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A Christmas read: The Ministry of Truth, London W1A 1AA

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BBC: Brainwashing Britain? by David Sedgwick; Sandgrounder, November 2018

HOW does the BBC get away with its grinding partisanship? This new book has a brave and thoroughly readable shot at explaining.

The Corporation, of course, risibly swears blind that it is not biased, and that it is a model of impartiality – as required by its Charter – but patently is not. Everything it broadcasts has an angle; mostly acute.

A cracking example came this week in the reaction to Japan’s decision to resume whaling. John Simpson, the veteran grandiosely titled ‘world affairs correspondent’, typified the Corporation’s coverage when he tweeted on Boxing Day that it was, of course, probably Donald Trump’s fault for leaving ‘various international orgs on nationalistic grounds’. 

In the real internal BBC editorial guidelines – as opposed to the version posted on its website for public consumption – Simpson’s opinions tick every box: anti-Trump; anti-‘nationalism’ (the root, of course, of the Corporation’s long-term pro-EU fervour), and pro-globalism.

In BBC: Brainwashing Britain? a writer with commonsense nous combined with an academic understanding of propaganda techniques has thoroughly surveyed the £5billion-a-year state-funded behemoth and sought to explain.

Who is this David against Goliath? He goes under the pen name of ‘David Sedgwick’, and declares that he is a university lecturer who lives in Malaga and Liverpool. He also writes for the Comment Central blog under the name of David Hardy, and this excoriating piece about Theresa May is an example of his work.

Why a pen name? The reasons are known only to Sedgwick himself, but in today’s academic precincts, it’s a sad fact of life that those who dare adopt an overt approach which can be deemed ‘Right-wing’ – such as Jordan Peterson – open themselves to calls for them to be sacked, and worse. And as Sedgwick points out in one of his key chapters, the BBC is very good at smearing those whose opinions it opposes, especially when self-interest is concerned.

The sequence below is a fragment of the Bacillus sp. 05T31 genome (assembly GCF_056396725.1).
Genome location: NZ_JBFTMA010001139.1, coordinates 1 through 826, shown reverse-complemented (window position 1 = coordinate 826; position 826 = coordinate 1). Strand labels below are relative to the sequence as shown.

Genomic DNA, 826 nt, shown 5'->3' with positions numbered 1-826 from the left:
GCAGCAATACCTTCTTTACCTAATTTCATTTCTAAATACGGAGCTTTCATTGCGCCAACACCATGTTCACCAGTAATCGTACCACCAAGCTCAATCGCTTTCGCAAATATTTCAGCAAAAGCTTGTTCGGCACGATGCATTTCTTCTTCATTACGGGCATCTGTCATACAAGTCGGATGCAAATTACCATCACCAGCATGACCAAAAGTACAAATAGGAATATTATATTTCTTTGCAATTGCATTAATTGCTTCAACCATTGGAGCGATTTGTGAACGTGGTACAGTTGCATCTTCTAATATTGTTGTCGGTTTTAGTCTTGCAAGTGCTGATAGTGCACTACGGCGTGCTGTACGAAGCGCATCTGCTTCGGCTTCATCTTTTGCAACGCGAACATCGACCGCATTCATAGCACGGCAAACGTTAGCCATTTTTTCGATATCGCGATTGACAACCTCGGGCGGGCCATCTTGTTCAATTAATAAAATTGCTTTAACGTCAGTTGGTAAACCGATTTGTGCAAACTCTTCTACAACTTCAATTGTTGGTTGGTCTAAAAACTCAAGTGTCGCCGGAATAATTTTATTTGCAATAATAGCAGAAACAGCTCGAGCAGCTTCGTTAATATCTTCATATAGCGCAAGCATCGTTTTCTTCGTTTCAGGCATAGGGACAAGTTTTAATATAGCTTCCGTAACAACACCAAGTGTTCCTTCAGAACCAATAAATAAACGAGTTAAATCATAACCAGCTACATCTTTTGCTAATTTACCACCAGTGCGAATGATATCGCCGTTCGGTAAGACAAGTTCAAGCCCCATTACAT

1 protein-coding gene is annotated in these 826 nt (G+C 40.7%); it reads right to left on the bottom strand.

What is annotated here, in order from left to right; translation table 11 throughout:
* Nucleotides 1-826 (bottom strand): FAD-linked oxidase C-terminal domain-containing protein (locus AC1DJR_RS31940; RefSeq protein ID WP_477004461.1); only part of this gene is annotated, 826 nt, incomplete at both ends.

His theories in his well-evidenced 350-page book? Well, not rocket science, maybe, but they are plausible and woven together with skill.

He believes a main driving force behind BBC bias is a crude form of cultural Marxism which infected the Corporation progressively from the 1960s, when Hugh Carleton Greene, a self-declared ‘psychological warrior’, became director general. Greene decided that the BBC should be ‘ahead of public opinion’ rather than a servant of it, thus giving the liberals attracted to work there a licence to shape their own agendas in what they broadcast.

Sedgwick draws his definition of this ‘cultural Marxism’ from the online Urban Dictionary: The gradual process of destroying all traditions, languages, religions individuality, government, family, law and order, in order to re-assemble society in the future as a communist utopia. This utopia will have no notion of gender, traditions, morality good or even family or the state. 

In this framework, Sedgwick argues, the BBC’s goal has gradually become to undermine almost every element of British history and activity, except in areas where it must also protect its own revenues and existence.

Sedgwick has studied deeply the psychology and methodology of propaganda and on this basis he believes that much of what the BBC does and says can be compared closely to the techniques of propagandists in all their various historical forms, and especially to the nightmare versions conjured up by George Orwell in 1984.

What an irony, therefore, that the Corporation has recently unveiled outside its vast Portland Place HQ a statue of George Orwell, the aim of which is, through association, to illustrate the BBC’s pursuit of ‘truth’. Sedgwick’s central theory, however, is that 1984’s influence on the BBC is much more sinister – its output and modus operandi mirroring the Ministry of Truth.

Once he has established his focus, Sedgwick slickly draws on a wealth of examples to illustrate his themes, most based on his own wide-ranging and well-researched observations of BBC output. They range from Evan Davis gratuitously insulting a Donald Trump restaurant and comparing his alleged toupee to grass in a Norwegian meadow, through to John Sweeney’s notorious package about the post-referendum Harlow ‘race-hate’ murder in which he carefully assembled claims that Nigel Farage had ‘blood on his hands’.

Overall, this is an important book. Despite the BBC’s relentless bias – also documented on News-watch and Is the BBC Biased? 

– very few books of this nature and scope have been written. Is this because most publishers are of the same mindset as the BBC?

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David Keighleyhttp://news-watch.co.uk
Former BBC news producer, BBC PR executive and head of corporate relations for TV-am. Director of News-watch.

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